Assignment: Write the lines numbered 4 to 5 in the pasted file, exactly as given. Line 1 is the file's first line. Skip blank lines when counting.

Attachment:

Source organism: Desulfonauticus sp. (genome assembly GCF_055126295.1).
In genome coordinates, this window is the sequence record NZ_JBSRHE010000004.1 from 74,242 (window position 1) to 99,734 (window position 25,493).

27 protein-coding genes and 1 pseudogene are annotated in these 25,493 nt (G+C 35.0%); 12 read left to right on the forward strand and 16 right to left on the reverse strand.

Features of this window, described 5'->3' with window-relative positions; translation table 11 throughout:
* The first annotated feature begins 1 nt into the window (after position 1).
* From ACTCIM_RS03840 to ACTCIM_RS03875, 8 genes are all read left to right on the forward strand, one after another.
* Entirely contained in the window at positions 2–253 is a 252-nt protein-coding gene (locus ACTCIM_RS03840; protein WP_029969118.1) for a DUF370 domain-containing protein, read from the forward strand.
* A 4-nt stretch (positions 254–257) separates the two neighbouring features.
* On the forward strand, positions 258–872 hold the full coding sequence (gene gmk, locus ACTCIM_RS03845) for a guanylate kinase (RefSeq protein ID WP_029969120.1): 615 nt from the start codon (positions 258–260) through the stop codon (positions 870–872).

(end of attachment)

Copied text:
Features of this window, described 5'->3' with window-relative positions; translation table 11 throughout:
* The first annotated feature begins 1 nt into the window (after position 1).